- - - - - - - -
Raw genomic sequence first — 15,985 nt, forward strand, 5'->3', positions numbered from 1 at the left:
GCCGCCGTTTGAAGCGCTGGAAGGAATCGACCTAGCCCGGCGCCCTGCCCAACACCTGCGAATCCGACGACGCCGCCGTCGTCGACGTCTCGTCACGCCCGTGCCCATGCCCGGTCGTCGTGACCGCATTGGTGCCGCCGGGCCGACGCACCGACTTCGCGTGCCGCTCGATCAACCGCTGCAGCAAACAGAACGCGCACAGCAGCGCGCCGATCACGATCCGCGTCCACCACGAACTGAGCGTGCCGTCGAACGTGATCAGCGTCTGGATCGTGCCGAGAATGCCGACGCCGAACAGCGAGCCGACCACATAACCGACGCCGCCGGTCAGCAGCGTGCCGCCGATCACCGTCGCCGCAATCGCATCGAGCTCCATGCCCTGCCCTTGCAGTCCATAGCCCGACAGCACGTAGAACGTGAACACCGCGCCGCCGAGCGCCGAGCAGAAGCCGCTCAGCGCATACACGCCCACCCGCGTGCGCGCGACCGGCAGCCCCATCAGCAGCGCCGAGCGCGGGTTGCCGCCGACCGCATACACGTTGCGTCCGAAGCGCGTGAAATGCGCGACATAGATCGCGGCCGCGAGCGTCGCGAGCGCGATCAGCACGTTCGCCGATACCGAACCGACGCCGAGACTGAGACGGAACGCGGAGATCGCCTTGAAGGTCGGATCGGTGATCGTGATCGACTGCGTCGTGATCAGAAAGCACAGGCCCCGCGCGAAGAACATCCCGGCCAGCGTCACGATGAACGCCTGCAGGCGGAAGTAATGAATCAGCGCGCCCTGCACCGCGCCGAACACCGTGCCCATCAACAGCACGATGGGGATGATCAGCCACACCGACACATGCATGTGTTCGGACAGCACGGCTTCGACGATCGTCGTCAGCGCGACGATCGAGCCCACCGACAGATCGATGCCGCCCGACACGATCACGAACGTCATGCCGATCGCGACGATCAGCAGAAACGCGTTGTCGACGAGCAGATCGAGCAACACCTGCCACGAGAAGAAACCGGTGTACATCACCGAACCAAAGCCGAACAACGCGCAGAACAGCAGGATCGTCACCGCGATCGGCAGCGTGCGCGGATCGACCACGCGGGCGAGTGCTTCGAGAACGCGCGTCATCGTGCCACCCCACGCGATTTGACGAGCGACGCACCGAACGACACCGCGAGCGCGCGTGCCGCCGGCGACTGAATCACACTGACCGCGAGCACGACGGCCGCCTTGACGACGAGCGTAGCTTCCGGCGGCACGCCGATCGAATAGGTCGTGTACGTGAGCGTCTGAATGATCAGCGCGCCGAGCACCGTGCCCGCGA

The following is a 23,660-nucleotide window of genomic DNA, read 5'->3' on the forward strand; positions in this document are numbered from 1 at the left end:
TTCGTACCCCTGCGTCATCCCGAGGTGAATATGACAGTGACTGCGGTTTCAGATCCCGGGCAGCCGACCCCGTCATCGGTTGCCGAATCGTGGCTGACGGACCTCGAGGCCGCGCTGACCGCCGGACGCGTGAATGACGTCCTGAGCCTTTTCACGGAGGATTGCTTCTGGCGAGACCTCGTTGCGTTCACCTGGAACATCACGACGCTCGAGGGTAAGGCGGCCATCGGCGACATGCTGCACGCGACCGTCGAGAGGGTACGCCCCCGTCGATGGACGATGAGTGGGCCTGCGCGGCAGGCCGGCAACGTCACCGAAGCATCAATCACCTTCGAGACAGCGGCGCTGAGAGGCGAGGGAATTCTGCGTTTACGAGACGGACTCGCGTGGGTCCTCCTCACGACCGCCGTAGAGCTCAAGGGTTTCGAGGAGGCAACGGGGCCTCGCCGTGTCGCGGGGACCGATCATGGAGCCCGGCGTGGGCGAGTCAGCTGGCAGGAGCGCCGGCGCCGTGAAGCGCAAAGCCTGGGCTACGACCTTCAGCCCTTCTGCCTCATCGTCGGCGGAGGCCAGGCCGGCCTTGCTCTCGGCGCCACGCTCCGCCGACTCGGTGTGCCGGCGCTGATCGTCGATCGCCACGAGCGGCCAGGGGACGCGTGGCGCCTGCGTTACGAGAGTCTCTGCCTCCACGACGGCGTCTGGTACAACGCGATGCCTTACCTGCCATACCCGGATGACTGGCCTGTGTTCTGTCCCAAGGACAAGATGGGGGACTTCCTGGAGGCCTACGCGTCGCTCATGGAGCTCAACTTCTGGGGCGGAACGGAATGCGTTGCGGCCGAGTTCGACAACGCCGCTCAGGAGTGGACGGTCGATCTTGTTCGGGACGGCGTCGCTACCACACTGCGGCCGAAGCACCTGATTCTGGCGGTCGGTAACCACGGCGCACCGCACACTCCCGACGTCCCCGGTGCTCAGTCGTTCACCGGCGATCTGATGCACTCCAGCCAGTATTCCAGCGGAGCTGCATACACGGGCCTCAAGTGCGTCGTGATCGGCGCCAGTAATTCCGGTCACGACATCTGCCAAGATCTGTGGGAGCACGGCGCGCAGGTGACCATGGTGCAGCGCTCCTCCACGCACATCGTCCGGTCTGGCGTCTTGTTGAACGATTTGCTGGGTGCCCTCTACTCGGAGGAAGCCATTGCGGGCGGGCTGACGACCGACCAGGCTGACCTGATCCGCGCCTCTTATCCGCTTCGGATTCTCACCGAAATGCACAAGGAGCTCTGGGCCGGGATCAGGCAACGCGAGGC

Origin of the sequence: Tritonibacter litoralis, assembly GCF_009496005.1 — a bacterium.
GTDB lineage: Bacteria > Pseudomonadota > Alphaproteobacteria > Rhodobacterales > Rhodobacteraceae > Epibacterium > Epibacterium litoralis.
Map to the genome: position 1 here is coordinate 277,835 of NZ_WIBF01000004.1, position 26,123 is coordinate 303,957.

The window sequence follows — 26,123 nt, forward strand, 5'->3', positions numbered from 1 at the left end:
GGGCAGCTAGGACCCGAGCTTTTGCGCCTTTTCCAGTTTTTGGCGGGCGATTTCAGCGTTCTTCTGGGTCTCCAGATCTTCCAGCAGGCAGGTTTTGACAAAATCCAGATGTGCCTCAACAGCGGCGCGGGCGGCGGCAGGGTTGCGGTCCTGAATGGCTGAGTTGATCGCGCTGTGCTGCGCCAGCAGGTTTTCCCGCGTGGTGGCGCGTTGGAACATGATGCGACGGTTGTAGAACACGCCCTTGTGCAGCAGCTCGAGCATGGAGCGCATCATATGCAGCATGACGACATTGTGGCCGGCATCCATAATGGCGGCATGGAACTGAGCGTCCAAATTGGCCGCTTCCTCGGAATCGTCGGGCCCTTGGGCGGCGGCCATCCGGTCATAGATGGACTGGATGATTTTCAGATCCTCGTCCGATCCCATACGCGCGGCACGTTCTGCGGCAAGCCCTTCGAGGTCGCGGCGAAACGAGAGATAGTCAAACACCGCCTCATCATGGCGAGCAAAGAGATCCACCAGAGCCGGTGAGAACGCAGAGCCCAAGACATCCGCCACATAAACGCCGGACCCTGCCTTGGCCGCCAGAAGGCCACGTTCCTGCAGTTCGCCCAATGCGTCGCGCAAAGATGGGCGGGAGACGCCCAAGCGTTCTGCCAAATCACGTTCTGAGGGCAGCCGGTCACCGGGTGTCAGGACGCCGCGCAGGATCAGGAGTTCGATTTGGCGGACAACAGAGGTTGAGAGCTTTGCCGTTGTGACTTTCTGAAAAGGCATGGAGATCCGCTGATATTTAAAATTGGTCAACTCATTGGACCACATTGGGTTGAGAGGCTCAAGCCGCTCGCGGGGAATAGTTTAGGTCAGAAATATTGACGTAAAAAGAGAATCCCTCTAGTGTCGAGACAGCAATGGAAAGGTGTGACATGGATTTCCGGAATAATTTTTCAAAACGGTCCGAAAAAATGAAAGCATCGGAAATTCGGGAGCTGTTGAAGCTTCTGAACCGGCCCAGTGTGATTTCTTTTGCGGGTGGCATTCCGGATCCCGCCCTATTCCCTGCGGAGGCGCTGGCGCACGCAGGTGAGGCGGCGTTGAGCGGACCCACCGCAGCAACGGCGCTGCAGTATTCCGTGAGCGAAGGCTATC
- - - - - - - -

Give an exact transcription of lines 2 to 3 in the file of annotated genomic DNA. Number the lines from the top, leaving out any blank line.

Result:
GCCGCCGTTTGAAGCGCTGGAAGGAATCGACCTAGCCCGGCGCCCTGCCCAACACCTGCGAATCCGACGACGCCGCCGTCGTCGACGTCTCGTCACGCCCGTGCCCATGCCCGGTCGTCGTGACCGCATTGGTGCCGCCGGGCCGACGCACCGACTTCGCGTGCCGCTCGATCAACCGCTGCAGCAAACAGAACGCGCACAGCAGCGCGCCGATCACGATCCGCGTCCACCACGAACTGAGCGTGCCGTCGAACGTGATCAGCGTCTGGATCGTGCCGAGAATGCCGACGCCGAACAGCGAGCCGACCACATAACCGACGCCGCCGGTCAGCAGCGTGCCGCCGATCACCGTCGCCGCAATCGCATCGAGCTCCATGCCCTGCCCTTGCAGTCCATAGCCCGACAGCACGTAGAACGTGAACACCGCGCCGCCGAGCGCCGAGCAGAAGCCGCTCAGCGCATACACGCCCACCCGCGTGCGCGCGACCGGCAGCCCCATCAGCAGCGCCGAGCGCGGGTTGCCGCCGACCGCATACACGTTGCGTCCGAAGCGCGTGAAATGCGCGACATAGATCGCGGCCGCGAGCGTCGCGAGCGCGATCAGCACGTTCGCCGATACCGAACCGACGCCGAGACTGAGACGGAACGCGGAGATCGCCTTGAAGGTCGGATCGGTGATCGTGATCGACTGCGTCGTGATCAGAAAGCACAGGCCCCGCGCGAAGAACATCCCGGCCAGCGTCACGATGAACGCCTGCAGGCGGAAGTAATGAATCAGCGCGCCCTGCACCGCGCCGAACACCGTGCCCATCAACAGCACGATGGGGATGATCAGCCACACCGACACATGCATGTGTTCGGACAGCACGGCTTCGACGATCGTCGTCAGCGCGACGATCGAGCCCACCGACAGATCGATGCCGCCCGACACGATCACGAACGTCATGCCGATCGCGACGATCAGCAGAAACGCGTTGTCGACGAGCAGATCGAGCAACACCTGCCACGAGAAGAAACCGGTGTACATCACCGAACCAAAGCCGAACAACGCGCAGAACAGCAGGATCGTCACCGCGATCGGCAGCGTGCGCGGATCGACCACGCGGGCGAGTGCTTCGAGAACGCGCGTCATCGTGCCACCCCACGCGATTTGACGAGCGACGCACCGAACGACACCGCGAGCGCGCGTGCCGCCGGCGACTGAATCACACTGACCGCGAGCACGACGGCCGCCTTGACGACGAGCGTAGCTTCCGGCGGCACGCCGATCGAATAGGTCGTGTACGTGAGCGTCTGAATGATCAGCGCGCCGAGCACCGTGCCCGCGA

The following is a 23,660-nucleotide window of genomic DNA, read 5'->3' on the forward strand; positions in this document are numbered from 1 at the left end: